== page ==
FISHERSVILLE — A partnership between the Staunton, Augusta, Waynesboro Metropolitan Planning Organization, Bike Box of the Blue Ridge, Augusta County and the city of Staunton on Friday was the first step toward getting the area on the path of a walk-bike community.
The Staunton Augusta Waynesboro Walk-Bike Summit included a keynote speaker, break-out sessions and open discussion on how the area can become a walk- and bike-accessible community. The summit was held at Mary Baldwin University’s Murphy Deming College of Health Sciences.
“This event is really a starting point, not an ending point,” said Randall Wolf, president of the board of Bike Box of the Blue Ridge.
Wolf said that Friday’s summit is a long overdue conversation in the area. Harrisonburg and Rockingham County started having a Walk-Bike summit eight years ago. However, he added that Waynesboro, Staunton and Augusta County are ready for the conversation.
The cities of Waynesboro and Staunton already worked on bicycle paths, and Augusta County is looking into options.
According to Wolf, local elected officials are starting to get the idea of a collective “human locomotion” of movement that is not about cars.
The larger conversation Friday is “a really great opportunity,” Wolf said in bringing community members together.
“For me, [Friday’s summit] means having a broad, strategic conversation about the importance of biking and walking in our community,” Wolf said.
Catherine Raines, a health educator in community outreach for Augusta Health, said Friday’s summit is hopefully the first of many sponsored by the Waynesboro Planning Department, Blue Ridge Bucha, Augusta Health, the Community Foundation of the Central Blue Ridge, MBU’s Murphy Deming College of Health Sciences, DuPont Community Credit Union, Augusta County Economic Development & Tourism and Shenandoah Valley Bicycle Coalition.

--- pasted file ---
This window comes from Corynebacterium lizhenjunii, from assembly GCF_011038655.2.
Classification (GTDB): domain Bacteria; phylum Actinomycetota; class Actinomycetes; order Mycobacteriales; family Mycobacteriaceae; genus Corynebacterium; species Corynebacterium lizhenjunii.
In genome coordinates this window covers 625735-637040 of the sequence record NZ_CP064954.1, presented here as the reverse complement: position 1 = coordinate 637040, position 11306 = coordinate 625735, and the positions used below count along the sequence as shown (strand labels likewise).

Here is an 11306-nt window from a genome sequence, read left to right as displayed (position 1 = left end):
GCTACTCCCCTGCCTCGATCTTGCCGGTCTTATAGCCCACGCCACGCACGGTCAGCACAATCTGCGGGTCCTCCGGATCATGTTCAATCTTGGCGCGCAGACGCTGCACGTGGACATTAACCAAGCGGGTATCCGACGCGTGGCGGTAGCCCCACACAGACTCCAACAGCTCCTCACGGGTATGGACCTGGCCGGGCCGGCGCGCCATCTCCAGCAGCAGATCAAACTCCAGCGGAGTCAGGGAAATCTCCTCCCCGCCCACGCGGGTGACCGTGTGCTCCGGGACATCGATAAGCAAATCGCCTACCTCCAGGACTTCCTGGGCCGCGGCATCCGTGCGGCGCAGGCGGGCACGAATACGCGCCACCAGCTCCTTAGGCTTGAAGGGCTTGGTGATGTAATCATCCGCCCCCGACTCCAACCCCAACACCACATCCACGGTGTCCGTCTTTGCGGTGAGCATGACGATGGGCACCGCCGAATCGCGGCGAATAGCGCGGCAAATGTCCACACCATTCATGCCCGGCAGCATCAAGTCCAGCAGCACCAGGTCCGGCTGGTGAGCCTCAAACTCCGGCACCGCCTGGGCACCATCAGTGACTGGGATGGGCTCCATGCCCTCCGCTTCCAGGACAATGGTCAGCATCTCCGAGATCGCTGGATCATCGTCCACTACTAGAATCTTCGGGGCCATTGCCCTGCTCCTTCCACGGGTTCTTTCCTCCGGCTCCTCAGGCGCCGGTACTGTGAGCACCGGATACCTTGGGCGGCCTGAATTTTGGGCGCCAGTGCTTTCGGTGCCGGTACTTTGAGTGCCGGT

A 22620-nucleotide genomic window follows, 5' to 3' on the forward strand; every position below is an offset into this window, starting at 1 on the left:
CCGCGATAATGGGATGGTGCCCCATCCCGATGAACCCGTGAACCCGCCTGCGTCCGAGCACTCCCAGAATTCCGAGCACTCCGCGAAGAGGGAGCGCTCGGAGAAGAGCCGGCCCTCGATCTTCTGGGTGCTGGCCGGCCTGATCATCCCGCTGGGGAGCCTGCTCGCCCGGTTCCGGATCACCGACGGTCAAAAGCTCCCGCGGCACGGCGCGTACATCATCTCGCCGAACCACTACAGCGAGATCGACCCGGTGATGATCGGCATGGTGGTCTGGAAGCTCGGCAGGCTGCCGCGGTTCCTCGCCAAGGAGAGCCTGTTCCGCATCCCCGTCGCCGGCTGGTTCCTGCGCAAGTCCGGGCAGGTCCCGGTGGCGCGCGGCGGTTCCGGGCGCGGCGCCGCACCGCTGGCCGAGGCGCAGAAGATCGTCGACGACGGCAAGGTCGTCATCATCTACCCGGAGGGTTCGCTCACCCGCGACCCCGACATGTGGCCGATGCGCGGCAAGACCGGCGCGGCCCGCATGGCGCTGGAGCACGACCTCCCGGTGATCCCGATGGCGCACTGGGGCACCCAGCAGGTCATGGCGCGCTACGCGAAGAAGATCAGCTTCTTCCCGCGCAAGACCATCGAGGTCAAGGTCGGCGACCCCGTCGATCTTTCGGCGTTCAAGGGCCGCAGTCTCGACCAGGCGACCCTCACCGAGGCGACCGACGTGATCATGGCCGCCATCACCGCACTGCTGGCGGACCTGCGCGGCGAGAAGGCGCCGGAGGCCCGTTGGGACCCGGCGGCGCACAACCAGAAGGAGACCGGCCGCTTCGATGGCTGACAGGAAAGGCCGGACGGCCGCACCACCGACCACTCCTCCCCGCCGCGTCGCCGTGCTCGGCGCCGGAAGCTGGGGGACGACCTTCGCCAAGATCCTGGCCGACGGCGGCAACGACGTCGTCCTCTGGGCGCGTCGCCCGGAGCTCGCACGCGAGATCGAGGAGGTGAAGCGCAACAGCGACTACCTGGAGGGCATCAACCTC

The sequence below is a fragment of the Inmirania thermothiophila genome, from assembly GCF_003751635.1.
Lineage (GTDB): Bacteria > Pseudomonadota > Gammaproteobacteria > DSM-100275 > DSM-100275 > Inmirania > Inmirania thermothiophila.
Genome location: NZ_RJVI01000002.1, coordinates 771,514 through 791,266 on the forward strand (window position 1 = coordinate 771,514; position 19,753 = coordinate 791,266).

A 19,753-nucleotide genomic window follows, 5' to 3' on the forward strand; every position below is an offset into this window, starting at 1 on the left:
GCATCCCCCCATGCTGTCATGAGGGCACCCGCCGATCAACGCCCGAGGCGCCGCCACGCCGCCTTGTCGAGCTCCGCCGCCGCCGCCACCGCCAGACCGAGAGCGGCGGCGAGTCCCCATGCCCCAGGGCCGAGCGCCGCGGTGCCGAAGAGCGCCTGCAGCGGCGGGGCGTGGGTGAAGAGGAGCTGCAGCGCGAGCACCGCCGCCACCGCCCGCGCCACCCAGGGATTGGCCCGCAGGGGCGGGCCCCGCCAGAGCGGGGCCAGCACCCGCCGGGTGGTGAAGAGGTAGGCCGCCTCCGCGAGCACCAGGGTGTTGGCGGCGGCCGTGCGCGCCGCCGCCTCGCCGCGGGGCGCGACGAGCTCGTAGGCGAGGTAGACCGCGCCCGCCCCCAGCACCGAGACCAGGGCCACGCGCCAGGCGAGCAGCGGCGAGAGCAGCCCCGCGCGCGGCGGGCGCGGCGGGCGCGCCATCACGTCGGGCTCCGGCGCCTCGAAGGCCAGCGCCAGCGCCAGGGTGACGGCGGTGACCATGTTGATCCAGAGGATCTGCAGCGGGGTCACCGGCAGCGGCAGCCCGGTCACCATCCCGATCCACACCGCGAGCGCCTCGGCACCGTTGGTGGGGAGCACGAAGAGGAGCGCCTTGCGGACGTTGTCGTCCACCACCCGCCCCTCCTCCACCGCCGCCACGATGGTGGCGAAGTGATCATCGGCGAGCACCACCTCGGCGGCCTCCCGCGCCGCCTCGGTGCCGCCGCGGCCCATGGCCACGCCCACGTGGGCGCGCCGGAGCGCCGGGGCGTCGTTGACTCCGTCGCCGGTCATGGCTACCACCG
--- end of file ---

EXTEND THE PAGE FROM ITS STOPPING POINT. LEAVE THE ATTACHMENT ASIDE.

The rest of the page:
“The overarching goal, I think, is just bringing different community partners together and individuals that have the same vision of improving the health of the economy and the growth of our economy by making it a more walk and bike friendly place to live,” said Raines.
Raines said she hopes the group is able to come up with outcomes and goals to work toward, and to remain focused on the goals, while also expanding on them each year.
Wendell Coleman, a member of the Augusta County Board of Supervisors, has lived in Fishersville for 40 years. He said he hears from his constituents that residents want to move to the area and stay here and enjoy its bedroom community atmosphere. Some residents live in Waynesboro or Augusta County because it is cheaper and work in Charlottesville.
“They prefer things stay the way they are,” Coleman said. And he has seen that perspective across different generations.
Coleman said that a walk-bike community could encourage employees to come and stay and fill the workforce gap in the area.
“This is probably one of the most serious problems we’ve got,” Coleman said of the need for workforce development. Residents are not staying and local businesses cannot find the talent they need, while school enrollment decreases and the population is aging.
Keynote speaker Pete Eshelman, director of outdoor branding for Roanoke Regional Partnership, spoke on “Play to Our Strengths: The Secrets to a Biking and Walking Community.”
Eshelman, a former kayak and rock-climbing guide who moved to Roanoke in 2009, is a member of the board for the Virginia Tourism Corporation, which is working to bridge the gap between economic development and tourism.